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Old 12-29-2015, 10:26 PM
 
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Originally Posted by littlemissrock View Post
Technically, black Africans sold other Africans as commodity,so I don't think Africans ever gave a damn about Africans in North America, not from the beginning. Pan Africanism is very much a product of the African American inferiority complex. Africa is a large diverse place, the concept of Pan Africanism is ridiculous.

I spent some time in the US as a child and after I moved back to my native country I was still accepted, I got lectures everyday reminding me that I was not American. I really don't know about Africans, perhaps they don't think blood is important.
This entire thread has gone so afar that I don't know where or not it is worth the effort....

Who sold who into slavery in irrelevant, immaterial and of no consequence to the idea, the concept of Pan-Africanism. Africa is a large and diverse place, but it is united by a common historical experience of European exploitation and oppression. The same exploitation and oppression experienced by people of African descent throughout the diaspora. That experience provides the basis of Pan-Africanism and the Pan-African movement in the post colonial Africa and the struggle for people of African descent in the Americas. Whether the average African accepts Africans of the Americas is a symptom of the exploitation and oppression experienced by African people on the continent and the Americas who choose not to see their commonality. This is particularly true of African Americans who have been taught to distance themselves from their African roots and deny their heritage. Pan-Africanism was born to combat that mentality and to unite people of African descent to recognize the the struggles for independence on the continent was interwoven with the struggles of African's in America to achieve their full rights as humans.

Speaking at a conference in Indonesia Malcolm X stated:
Until 1959, the image of the African continent was created by the enemies of Africa. Africa was a land dominated by outside powers. A land dominated by Europeans. And as these Europeans dominated the continent of Africa, it was they who created the image of Africa that was projected abroad. And they projected Africa and the people of Africa in a negative image, a hateful image.

They made us think that Africa was a land of jungles, a land of animals, a land of cannibals and savages. It was a hateful image.

And because they were so successful in projecting this negative image of Africa, those of us here in the West of African ancestry, the Afro-American, we looked upon Africa as a hateful place. We looked upon the African as the hateful person. And if you referred to us as an African it was like putting us as a servant, or playing house, or talking about us in the way we didn't want to be talked.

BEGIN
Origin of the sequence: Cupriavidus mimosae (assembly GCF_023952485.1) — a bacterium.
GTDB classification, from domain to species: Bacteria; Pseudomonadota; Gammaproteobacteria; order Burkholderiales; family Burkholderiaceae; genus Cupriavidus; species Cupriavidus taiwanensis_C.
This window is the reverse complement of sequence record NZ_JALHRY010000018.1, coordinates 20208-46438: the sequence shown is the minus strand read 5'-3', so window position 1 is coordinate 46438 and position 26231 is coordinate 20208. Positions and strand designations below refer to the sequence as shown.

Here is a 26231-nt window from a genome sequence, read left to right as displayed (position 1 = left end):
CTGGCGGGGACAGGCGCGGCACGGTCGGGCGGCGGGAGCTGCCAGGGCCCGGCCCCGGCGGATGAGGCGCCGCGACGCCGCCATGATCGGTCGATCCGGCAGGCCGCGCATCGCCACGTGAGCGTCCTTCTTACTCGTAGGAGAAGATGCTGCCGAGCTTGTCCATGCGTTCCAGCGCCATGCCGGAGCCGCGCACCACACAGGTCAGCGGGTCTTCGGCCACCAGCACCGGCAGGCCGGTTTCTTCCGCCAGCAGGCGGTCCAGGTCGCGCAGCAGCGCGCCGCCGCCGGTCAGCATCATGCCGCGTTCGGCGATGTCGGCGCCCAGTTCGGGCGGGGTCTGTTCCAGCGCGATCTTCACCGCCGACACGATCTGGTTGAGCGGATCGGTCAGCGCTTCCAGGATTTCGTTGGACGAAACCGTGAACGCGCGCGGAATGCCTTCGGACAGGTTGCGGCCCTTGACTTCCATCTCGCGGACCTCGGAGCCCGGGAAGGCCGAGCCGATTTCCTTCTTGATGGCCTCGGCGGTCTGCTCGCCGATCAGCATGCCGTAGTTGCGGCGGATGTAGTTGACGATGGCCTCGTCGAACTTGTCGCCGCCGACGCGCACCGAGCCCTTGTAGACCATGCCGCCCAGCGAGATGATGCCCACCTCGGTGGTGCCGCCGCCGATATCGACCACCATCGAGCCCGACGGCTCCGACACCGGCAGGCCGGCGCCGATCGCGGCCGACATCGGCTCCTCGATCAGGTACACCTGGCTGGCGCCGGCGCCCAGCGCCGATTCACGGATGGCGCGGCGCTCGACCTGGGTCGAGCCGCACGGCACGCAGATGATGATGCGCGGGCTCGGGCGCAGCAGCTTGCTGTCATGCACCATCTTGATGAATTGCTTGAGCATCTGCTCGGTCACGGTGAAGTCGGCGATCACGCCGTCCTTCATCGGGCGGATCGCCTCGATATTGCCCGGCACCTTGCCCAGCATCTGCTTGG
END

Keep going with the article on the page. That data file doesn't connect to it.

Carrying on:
Why? Because those who oppress know that you can't make a person hate the root without making them hate the tree. You can't hate your own and not end up hating yourself. And since we all originated in Africa, you can't make us hate Africa without making us hate ourselves. And they did this very skillfully.

And what was the result? They ended up with 22 million Black people here in America who hated everything about us that was African. .. We hated the African characteristics. We hated our hair... We hated our nose, the shape of our nose, and the shape of our lips, the color of our skin. Yes we did. And it was you who taught us to hate ourselves simply by shrewdly maneuvering us into hating the land of our forefathers and the people on that continent.

As long as we hated those people, we hated ourselves. As long as we hated what we thought they looked like, we hated what we actually looked like. And you call me a hate teacher. Why, you taught us to hate ourselves. You taught the world to hate a whole race of people and have the audacity now to blame us for hating you simply because we don't like the rope that you put around our necks.

When you teach a man to hate his lips, the lips that God gave him, the shape of the nose that God gave him, the texture of the hair that God gave him, the color of the skin that God gave him, you've committed the worst crime that a race of people can commit. And this is the crime that you've committed.

Our color became a chain, a psychological chain. Our blood -- African blood -- became a psychological chain, a prison, because we were ashamed of it. We believe -- they would tell it to your face, and say they weren't; they were! We felt trapped because our skin was black. We felt trapped because we had African blood in our veins.

This is how you imprisoned us. Not just bringing us over here and making us slaves. But the image that you created of our motherland and the image that you created of our people on that continent was a trap, was a prison, was a chain, was the worst form of slavery that has ever been invented by a so-called civilized race and a civilized nation since the beginning of the world.